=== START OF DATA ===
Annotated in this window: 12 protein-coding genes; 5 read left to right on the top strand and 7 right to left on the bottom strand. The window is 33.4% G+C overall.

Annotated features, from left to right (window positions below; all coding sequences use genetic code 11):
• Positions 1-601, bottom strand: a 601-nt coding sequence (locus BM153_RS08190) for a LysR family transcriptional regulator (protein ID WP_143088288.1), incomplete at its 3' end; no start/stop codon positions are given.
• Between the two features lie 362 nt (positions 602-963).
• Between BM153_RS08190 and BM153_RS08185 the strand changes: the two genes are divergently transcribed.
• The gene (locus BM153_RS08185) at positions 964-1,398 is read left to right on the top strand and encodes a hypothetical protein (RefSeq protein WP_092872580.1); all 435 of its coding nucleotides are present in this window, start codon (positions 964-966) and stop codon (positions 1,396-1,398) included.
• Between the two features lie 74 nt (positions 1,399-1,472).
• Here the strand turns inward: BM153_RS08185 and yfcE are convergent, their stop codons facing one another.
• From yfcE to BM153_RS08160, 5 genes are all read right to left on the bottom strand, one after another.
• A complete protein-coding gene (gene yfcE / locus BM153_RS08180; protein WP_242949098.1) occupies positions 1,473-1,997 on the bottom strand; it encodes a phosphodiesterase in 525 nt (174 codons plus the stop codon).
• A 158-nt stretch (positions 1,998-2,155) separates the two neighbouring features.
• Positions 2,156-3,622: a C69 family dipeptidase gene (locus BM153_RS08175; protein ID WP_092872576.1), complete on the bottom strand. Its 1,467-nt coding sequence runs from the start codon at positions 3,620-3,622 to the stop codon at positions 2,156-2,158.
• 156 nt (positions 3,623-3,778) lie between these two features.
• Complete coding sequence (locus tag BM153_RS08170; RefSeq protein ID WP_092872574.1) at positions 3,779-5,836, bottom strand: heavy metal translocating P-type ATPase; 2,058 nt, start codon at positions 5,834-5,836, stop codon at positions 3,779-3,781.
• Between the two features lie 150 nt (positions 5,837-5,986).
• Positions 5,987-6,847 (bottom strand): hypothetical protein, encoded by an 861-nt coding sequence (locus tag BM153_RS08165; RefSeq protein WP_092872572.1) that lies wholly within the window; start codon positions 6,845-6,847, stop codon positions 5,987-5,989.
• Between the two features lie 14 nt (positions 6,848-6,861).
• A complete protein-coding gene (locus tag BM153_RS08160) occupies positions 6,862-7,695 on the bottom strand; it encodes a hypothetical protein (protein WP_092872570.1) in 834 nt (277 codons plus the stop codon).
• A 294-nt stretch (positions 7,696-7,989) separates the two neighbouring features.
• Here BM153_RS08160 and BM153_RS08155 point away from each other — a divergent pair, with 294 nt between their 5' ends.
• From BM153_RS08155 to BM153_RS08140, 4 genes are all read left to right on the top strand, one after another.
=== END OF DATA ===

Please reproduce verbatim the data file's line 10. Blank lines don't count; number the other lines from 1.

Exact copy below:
• A complete protein-coding gene (gene yfcE / locus BM153_RS08180; protein WP_242949098.1) occupies positions 1,473-1,997 on the bottom strand; it encodes a phosphodiesterase in 525 nt (174 codons plus the stop codon).